By Larry Christopher
What do faeries, unicorns, dragons and mermaids have in common? Well, naturally they are all mythical creatures found in many folk and fairy tales. More than this, however, they are all creatures that might be considered liminal, or inhabiting a borderland between the gods and humans, or between good and evil.
Mythology is largely concerned with divine beings, usually called gods and goddesses. There are also demigods, such as Hercules, who had a god (Zeus) for a father and a human mother. Monotheistic religions, of course, later replaced the many gods with one God. Yet, interestingly enough, in places where belief in creatures like faeries was strong, such as Ireland, the new religion did not diminish this belief at all. Faeries were often relegated to a kind of "in between" (i.e. liminal) status, neither entirely good but certainly not evil the way demons are. To be sure, faeries in the Celtic lands were often feared, but more in the way wild animals are.
The attitude was something along the lines of "don't mess with them."
Many other supernatural creatures have a frightful aspect. Ghosts, zombies, demons and vampires, for example, are now popular subjects for horror films. Yet they all have a colorful history of scaring people in many parts of the world. The Little Folk, as the faeries are sometimes called, on the other hand, are much more ambiguous. They can, to be sure, do things that are outright nasty, as when they steal babies or lure people into worlds where they (the humans, that is) emerge many years later in human time. But for the most part, faeries exist independently of the human realm. They are not seen as existing primarily to menace us. Or to benefit us, for that matter.
Dragons are another interesting species of mythic creature with a varied and checkered history. In European tales, the dragon was usually a fearful and malevolent creature. Knights could demonstrate their bravery by slaying one of these monsters. Tolkien continued this portrayal of dragons as evil beings, with his own mythology. Bilbo and his friends have a perilous encounter with a nasty dragon in The Hobbit.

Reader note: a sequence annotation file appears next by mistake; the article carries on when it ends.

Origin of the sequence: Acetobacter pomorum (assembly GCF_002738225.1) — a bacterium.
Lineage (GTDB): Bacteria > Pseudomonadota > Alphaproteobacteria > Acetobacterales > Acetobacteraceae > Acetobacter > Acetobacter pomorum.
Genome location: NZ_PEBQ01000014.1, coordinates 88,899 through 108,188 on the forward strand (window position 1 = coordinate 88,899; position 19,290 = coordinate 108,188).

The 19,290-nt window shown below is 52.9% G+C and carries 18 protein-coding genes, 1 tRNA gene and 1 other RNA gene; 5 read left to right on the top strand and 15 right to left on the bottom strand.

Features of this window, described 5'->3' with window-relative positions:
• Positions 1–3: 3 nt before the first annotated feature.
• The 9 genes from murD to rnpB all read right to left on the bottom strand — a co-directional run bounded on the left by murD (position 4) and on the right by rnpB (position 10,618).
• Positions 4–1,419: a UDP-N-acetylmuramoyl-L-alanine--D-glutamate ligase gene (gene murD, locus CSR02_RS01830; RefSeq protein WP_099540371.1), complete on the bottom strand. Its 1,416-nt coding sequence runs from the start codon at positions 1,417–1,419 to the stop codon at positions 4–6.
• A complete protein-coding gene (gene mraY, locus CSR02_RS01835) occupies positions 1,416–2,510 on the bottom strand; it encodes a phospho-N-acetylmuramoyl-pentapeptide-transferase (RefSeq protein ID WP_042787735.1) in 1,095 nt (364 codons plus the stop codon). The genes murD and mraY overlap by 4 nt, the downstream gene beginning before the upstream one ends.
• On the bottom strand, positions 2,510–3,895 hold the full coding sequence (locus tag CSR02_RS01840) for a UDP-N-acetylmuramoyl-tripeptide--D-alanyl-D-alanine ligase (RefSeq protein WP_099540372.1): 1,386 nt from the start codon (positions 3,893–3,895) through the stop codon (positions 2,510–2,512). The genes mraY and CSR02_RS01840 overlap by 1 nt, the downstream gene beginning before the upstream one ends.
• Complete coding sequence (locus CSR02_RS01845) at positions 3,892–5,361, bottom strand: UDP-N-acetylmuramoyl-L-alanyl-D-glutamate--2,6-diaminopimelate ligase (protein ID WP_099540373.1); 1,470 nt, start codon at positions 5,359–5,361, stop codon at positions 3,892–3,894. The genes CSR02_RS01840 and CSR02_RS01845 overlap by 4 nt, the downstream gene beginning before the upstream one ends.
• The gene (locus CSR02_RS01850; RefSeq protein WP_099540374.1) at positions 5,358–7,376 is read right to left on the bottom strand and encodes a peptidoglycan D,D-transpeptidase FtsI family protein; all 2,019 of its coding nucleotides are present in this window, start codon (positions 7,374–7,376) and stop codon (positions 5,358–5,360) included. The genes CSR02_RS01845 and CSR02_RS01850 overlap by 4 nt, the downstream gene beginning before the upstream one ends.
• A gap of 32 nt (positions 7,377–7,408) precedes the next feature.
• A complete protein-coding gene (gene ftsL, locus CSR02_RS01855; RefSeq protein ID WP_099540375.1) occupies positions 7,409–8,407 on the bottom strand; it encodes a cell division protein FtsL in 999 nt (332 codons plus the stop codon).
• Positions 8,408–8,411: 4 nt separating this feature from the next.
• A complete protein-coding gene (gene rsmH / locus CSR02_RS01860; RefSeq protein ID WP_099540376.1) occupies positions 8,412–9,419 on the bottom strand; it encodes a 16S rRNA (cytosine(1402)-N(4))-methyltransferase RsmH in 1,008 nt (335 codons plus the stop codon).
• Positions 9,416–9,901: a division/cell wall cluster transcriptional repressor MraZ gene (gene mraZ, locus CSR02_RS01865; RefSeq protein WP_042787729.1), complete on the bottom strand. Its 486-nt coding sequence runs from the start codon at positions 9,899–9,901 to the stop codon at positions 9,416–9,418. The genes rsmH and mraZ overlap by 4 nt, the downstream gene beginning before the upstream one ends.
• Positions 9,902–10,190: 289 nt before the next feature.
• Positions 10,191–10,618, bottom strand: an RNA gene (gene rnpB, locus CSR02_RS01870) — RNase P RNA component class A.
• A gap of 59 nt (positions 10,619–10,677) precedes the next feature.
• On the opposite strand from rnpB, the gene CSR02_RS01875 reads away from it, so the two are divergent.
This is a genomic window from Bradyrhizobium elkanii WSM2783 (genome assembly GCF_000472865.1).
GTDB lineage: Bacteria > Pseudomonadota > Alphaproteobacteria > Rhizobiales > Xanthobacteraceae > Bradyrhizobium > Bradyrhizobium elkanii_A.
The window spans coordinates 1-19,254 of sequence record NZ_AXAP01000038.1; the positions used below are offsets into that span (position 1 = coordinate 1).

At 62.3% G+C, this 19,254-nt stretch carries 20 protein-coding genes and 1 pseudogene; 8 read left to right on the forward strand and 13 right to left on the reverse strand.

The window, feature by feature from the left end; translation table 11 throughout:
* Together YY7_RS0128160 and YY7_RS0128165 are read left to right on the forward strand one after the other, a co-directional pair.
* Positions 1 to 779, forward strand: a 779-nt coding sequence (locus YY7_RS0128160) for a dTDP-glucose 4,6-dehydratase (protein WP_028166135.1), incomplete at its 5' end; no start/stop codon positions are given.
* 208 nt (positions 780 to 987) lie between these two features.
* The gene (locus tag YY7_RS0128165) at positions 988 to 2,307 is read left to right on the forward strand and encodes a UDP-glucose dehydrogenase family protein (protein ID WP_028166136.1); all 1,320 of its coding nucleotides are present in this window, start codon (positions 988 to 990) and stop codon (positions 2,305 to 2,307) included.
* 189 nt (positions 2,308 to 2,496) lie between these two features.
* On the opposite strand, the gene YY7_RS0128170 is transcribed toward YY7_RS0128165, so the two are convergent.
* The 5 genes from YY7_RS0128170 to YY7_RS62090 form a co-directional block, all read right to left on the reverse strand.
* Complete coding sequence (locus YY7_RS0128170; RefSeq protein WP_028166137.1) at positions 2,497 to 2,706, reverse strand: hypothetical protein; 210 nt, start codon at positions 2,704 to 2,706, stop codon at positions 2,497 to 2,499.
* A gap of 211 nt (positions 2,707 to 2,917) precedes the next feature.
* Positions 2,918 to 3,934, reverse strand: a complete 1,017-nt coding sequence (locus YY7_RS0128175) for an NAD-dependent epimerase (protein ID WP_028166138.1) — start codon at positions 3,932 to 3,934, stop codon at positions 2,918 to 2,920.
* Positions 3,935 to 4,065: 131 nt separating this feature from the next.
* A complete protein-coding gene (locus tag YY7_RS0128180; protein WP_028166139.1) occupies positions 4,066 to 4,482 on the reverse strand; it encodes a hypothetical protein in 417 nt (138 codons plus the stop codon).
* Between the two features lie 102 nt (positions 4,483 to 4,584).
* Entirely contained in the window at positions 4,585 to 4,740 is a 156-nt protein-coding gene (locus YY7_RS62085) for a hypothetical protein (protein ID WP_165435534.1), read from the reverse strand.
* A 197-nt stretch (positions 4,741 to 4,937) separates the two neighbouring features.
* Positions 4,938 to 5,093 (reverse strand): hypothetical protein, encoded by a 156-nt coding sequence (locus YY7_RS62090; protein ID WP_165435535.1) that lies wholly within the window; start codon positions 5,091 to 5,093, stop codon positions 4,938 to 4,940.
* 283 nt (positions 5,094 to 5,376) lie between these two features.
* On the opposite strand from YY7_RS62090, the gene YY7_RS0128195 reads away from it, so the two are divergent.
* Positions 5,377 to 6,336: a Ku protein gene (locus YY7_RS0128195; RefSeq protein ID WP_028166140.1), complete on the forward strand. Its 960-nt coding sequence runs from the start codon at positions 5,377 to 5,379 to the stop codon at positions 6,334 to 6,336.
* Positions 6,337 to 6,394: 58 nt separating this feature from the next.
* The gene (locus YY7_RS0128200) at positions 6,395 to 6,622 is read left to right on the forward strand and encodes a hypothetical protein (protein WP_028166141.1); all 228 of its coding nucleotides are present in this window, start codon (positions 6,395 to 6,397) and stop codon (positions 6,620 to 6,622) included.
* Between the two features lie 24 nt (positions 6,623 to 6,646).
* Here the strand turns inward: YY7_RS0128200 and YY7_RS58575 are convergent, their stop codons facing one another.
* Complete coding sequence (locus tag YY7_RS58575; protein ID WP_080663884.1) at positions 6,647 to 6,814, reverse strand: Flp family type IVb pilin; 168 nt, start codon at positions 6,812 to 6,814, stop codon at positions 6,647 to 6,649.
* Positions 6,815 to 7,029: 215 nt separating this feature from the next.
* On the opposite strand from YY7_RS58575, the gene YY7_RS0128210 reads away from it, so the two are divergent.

Chinese dragons, on the other hand, were considered in a much more positive light. While still potentially frightening, the dragon in ancient China was a regal symbol of strength and vitality. There is even a sign in the Chinese zodiac for the dragon, and people born in dragon years are highly respected. Today, many people in the West are rediscovering the positive attributes of dragons. Their popularity is perhaps only rivaled by that of their Otherworldly cousins, the fae. Dragons are starting to be seen as a protective symbol.
There are other magical creatures who seem to defy easy classification (as in "good" or "bad"). Mermaids, while probably a kind of faery, probably deserve a category of their own since so many stories have been told of them. Mermaids are fascinating creatures who can, like any faeries, be dangerous, especially to those who fall in love with them! As for unicorns, these are probably the most benevolent of the magical beings discussed here. I can't recall a story of an evil unicorn. Unicorns seem more ephemeral than anything else. They simply appear in and out of stories, with little if any descriptions of their origin.
All of these "liminal" magical creatures never fade from popular awareness. The form they take over the centuries may vary, but they seem to be embedded into our consciousness. Some would say the inhabit an archetypal realm. In any case, they obviously serve a need for mystery and enchantment, even in our own technological and scientific age. Perhaps we especially need them now to balance things out and remind us that everything cannot be explained rationally.
Larry Christopher is a writer and researcher on many topics, including cultural issues, the arts and metaphysics. He is also the author of the urban fantasy novel, The Stone of Alexandria.
For more on the fascinating world of faeries, visit http://www.faerierealms.info/